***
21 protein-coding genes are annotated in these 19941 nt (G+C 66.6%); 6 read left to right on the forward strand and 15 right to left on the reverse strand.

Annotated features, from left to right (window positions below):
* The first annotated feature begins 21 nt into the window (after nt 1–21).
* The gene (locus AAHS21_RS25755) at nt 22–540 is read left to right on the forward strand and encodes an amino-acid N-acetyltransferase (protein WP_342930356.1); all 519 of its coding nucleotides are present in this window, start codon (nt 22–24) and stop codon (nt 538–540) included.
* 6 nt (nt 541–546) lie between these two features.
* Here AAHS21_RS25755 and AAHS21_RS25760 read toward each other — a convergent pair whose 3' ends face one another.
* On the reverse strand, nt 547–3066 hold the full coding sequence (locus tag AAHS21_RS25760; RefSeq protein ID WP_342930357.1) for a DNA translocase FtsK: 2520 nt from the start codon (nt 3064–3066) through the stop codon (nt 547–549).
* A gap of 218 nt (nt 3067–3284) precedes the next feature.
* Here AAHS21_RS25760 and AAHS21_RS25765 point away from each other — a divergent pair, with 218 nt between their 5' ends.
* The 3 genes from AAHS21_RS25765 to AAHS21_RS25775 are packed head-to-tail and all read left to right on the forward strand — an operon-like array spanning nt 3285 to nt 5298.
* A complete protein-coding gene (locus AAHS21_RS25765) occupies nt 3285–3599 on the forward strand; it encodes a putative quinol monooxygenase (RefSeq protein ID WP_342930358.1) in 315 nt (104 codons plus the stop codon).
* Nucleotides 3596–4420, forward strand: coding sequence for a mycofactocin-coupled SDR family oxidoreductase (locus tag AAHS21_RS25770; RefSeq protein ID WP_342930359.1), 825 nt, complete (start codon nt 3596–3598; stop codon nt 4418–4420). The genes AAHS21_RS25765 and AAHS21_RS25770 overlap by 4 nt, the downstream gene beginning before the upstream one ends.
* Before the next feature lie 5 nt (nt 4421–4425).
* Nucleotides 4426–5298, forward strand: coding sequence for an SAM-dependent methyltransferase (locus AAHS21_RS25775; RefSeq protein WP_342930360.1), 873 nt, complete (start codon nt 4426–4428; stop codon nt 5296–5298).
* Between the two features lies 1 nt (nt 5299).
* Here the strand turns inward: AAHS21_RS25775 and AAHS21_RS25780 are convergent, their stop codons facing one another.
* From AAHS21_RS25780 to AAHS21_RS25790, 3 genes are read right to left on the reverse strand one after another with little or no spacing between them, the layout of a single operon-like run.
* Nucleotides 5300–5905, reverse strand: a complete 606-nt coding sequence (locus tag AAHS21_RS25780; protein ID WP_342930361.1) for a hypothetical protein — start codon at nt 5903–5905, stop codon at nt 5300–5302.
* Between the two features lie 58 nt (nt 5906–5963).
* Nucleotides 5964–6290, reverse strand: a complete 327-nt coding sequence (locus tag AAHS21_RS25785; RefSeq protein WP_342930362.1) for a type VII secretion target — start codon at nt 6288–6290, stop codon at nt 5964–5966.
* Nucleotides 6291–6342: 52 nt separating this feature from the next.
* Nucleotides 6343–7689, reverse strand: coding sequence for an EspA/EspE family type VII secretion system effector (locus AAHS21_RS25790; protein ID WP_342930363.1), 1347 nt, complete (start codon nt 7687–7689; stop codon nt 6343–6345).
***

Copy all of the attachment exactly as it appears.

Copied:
21 protein-coding genes are annotated in these 19941 nt (G+C 66.6%); 6 read left to right on the forward strand and 15 right to left on the reverse strand.

Annotated features, from left to right (window positions below):
* The first annotated feature begins 21 nt into the window (after nt 1–21).
* The gene (locus AAHS21_RS25755) at nt 22–540 is read left to right on the forward strand and encodes an amino-acid N-acetyltransferase (protein WP_342930356.1); all 519 of its coding nucleotides are present in this window, start codon (nt 22–24) and stop codon (nt 538–540) included.
* 6 nt (nt 541–546) lie between these two features.
* Here AAHS21_RS25755 and AAHS21_RS25760 read toward each other — a convergent pair whose 3' ends face one another.
* On the reverse strand, nt 547–3066 hold the full coding sequence (locus tag AAHS21_RS25760; RefSeq protein ID WP_342930357.1) for a DNA translocase FtsK: 2520 nt from the start codon (nt 3064–3066) through the stop codon (nt 547–549).
* A gap of 218 nt (nt 3067–3284) precedes the next feature.
* Here AAHS21_RS25760 and AAHS21_RS25765 point away from each other — a divergent pair, with 218 nt between their 5' ends.
* The 3 genes from AAHS21_RS25765 to AAHS21_RS25775 are packed head-to-tail and all read left to right on the forward strand — an operon-like array spanning nt 3285 to nt 5298.
* A complete protein-coding gene (locus AAHS21_RS25765) occupies nt 3285–3599 on the forward strand; it encodes a putative quinol monooxygenase (RefSeq protein ID WP_342930358.1) in 315 nt (104 codons plus the stop codon).
* Nucleotides 3596–4420, forward strand: coding sequence for a mycofactocin-coupled SDR family oxidoreductase (locus tag AAHS21_RS25770; RefSeq protein ID WP_342930359.1), 825 nt, complete (start codon nt 3596–3598; stop codon nt 4418–4420). The genes AAHS21_RS25765 and AAHS21_RS25770 overlap by 4 nt, the downstream gene beginning before the upstream one ends.
* Before the next feature lie 5 nt (nt 4421–4425).
* Nucleotides 4426–5298, forward strand: coding sequence for an SAM-dependent methyltransferase (locus AAHS21_RS25775; RefSeq protein WP_342930360.1), 873 nt, complete (start codon nt 4426–4428; stop codon nt 5296–5298).
* Between the two features lies 1 nt (nt 5299).
* Here the strand turns inward: AAHS21_RS25775 and AAHS21_RS25780 are convergent, their stop codons facing one another.
* From AAHS21_RS25780 to AAHS21_RS25790, 3 genes are read right to left on the reverse strand one after another with little or no spacing between them, the layout of a single operon-like run.
* Nucleotides 5300–5905, reverse strand: a complete 606-nt coding sequence (locus tag AAHS21_RS25780; protein ID WP_342930361.1) for a hypothetical protein — start codon at nt 5903–5905, stop codon at nt 5300–5302.
* Between the two features lie 58 nt (nt 5906–5963).
* Nucleotides 5964–6290, reverse strand: a complete 327-nt coding sequence (locus tag AAHS21_RS25785; RefSeq protein WP_342930362.1) for a type VII secretion target — start codon at nt 6288–6290, stop codon at nt 5964–5966.
* Nucleotides 6291–6342: 52 nt separating this feature from the next.
* Nucleotides 6343–7689, reverse strand: coding sequence for an EspA/EspE family type VII secretion system effector (locus AAHS21_RS25790; protein ID WP_342930363.1), 1347 nt, complete (start codon nt 7687–7689; stop codon nt 6343–6345).